What Do You Want and Why?

It’s often been said to start with the end in mind when it comes to planning.  The rationale is that it’s easier to plan the course of action when you know exactly what the end goal is.  After all, how would you ever know if you’ve reached your goal if you haven’t clearly defined it.  You’d be surprised how often this intuitive process is overlooked or skipped altogether.  I’m occasionally guilty of skipping this myself.

With that being said, it’s important for us to consistently ask ourselves exactly what we want.  This is a key fundamental in the process of accomplishing what we deem as important.  Such a simple question, yet it packs a big enough wallop to often stump us.  That or hurl ourselves into the abyss of deep contemplation.  Due to this, we typically fail to ever clearly define what we want or prolong the decision to be made at another time.  We also tend to me misguided about exactly what we want, more on this later.  Why do we struggle so much with this question?  Possibly because we assume that we want exactly what others want or what society has told us to want.  I will warn you, this is a dangerous approach that will leave you nowhere short of disappointment.  No two lives or situations are ever the same.  Out of everything that is worthy of your time, I implore you to answer this question with urgency.  

Because we are easily deceived and biased towards our own devices it’s also vital to ask “Why?” when determining what exactly you want.  Doing this is a means of validating, or invalidating for that matter, what you’ve communicated as important.  For example, I often witness individuals communicate that financial independence is important to them.  However when asked, “Why?” I hear the cliche, “Because it is the responsible thing to do.”  Although this answer may be satisfying for most if you take a closer look they haven’t detailed why financial independence is important to them.  Responsibility is what occurs whilst forging towards financial independence.  A correct answer could look something like this, “I want to live a financially independent lifestyle because I’m tired of living shackled to debt and bills.”  See the difference?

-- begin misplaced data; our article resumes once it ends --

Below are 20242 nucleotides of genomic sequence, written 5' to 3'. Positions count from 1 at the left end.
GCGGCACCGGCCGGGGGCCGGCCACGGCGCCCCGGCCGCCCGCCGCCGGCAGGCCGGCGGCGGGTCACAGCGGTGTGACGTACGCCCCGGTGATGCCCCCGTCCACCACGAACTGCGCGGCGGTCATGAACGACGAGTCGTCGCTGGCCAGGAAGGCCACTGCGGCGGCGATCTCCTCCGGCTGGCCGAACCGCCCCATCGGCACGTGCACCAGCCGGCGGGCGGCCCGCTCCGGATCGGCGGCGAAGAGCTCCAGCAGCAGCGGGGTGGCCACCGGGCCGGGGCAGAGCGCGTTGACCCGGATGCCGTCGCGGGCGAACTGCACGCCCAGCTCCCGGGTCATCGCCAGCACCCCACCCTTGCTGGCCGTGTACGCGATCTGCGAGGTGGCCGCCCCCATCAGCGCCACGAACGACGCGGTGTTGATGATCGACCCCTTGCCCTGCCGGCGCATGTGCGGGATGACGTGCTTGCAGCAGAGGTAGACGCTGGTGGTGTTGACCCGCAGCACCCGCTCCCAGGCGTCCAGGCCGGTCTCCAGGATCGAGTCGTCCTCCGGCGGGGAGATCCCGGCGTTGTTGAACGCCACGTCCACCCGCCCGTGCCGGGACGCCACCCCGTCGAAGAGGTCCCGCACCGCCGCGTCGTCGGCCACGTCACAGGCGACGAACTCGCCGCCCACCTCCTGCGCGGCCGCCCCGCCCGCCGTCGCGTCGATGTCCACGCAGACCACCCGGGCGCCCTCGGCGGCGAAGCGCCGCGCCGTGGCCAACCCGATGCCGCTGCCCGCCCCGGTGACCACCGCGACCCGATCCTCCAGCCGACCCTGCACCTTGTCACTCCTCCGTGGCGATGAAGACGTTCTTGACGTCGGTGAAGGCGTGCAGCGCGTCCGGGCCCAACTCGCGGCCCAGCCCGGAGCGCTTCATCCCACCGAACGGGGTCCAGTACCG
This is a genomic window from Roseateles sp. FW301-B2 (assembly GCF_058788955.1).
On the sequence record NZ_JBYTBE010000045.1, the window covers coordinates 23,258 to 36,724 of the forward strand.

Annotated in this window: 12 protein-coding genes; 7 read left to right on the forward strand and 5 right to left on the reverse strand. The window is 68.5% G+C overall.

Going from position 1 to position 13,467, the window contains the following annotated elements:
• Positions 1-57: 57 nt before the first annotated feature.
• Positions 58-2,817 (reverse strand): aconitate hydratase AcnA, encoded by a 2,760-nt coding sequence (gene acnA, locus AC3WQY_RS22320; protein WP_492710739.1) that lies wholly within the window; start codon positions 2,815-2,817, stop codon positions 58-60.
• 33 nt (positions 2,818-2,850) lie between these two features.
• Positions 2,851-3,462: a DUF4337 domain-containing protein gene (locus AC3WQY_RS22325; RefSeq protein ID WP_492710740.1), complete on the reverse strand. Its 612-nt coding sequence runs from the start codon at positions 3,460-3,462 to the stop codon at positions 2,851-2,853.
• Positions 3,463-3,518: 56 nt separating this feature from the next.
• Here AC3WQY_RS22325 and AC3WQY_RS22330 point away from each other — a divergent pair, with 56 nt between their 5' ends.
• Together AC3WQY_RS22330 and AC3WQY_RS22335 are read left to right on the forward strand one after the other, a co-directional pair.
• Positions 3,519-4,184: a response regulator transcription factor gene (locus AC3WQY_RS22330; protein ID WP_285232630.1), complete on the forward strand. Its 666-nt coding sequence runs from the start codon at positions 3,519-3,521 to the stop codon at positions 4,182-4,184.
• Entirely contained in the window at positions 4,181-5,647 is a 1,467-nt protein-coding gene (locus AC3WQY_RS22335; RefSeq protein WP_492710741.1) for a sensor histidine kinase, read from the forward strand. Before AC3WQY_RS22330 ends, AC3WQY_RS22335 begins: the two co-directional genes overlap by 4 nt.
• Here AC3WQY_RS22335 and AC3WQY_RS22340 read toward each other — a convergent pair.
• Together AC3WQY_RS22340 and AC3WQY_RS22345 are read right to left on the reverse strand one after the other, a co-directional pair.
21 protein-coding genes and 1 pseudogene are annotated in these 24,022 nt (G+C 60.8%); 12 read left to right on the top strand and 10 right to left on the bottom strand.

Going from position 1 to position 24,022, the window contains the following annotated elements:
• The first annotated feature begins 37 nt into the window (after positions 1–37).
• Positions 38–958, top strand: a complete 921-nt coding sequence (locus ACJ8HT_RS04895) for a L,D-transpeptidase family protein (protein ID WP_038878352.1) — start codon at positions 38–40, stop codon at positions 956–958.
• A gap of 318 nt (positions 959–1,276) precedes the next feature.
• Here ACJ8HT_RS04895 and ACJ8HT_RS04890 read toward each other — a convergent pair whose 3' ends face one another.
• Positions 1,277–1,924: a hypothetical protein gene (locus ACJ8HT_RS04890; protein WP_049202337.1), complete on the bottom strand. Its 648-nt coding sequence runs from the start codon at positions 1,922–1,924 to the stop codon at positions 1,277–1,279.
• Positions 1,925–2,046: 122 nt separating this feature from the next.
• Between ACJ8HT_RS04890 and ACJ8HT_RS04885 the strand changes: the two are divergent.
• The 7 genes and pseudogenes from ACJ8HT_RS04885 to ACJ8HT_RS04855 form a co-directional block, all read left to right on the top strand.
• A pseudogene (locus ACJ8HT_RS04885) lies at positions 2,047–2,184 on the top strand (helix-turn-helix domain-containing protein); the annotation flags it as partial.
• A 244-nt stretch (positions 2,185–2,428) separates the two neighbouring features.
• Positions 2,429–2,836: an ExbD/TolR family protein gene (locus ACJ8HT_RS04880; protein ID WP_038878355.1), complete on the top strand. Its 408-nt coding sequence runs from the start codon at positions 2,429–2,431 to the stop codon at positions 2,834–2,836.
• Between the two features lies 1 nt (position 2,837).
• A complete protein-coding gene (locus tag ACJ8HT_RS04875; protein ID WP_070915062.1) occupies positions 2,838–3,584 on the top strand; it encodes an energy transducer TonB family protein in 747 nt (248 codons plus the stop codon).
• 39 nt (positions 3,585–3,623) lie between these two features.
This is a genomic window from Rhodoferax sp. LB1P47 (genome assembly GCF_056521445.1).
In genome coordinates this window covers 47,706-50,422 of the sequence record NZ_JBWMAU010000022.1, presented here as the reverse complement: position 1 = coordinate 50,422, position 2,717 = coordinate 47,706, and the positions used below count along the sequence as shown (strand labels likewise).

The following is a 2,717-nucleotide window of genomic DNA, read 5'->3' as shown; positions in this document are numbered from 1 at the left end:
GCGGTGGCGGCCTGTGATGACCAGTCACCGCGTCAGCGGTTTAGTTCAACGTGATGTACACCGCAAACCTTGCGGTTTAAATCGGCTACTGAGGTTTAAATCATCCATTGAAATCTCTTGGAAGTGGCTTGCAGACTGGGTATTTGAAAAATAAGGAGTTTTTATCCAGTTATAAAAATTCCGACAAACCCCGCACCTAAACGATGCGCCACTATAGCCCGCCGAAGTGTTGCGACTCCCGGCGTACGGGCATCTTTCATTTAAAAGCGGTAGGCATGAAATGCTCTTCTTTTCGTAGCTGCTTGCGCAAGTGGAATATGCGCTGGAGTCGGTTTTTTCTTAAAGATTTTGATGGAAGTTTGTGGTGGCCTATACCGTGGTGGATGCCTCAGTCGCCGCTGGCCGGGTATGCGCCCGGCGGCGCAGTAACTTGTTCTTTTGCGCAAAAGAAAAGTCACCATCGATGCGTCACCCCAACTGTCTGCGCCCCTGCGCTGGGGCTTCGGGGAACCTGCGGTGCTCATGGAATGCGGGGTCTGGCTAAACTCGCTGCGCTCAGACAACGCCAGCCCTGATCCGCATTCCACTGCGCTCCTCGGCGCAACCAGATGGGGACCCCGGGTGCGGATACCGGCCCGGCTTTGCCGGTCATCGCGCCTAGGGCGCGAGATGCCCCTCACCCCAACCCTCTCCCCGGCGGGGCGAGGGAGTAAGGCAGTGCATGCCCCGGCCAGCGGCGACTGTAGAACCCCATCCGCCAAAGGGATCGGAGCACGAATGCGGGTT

Do you ever recall having a conversation with a kid and they seem to ask “Why?” in response to every statement you make?  The frustration was real as you tried to keep your cool as you remembered the child hasn’t fully developed cognitively.  In hindsight,  is it too farfetched to believe they weren’t fully satisfied with our answers?  That we never actually explained why but rather recited more fluff?  Now there’s a good chance that they were doing it just to annoy us but there’s also a chance they called our bluff.

What you want only has real value when paired with why you want it.  And frankly, we should only be concerned with the things of which we know exactly why.  Life is too short and valuable to squander opportunity on things that won’t ever really matter.  I’m a firm believer in ongoing self-examination.  I believe that for every decision standing before us that we should be asking ourselves “Why?”.  This presents clarity as well as affirmation that our actions consistently align with what we hold as important.  After all, what good is exerting effort if we don’t even know why we’re doing it.

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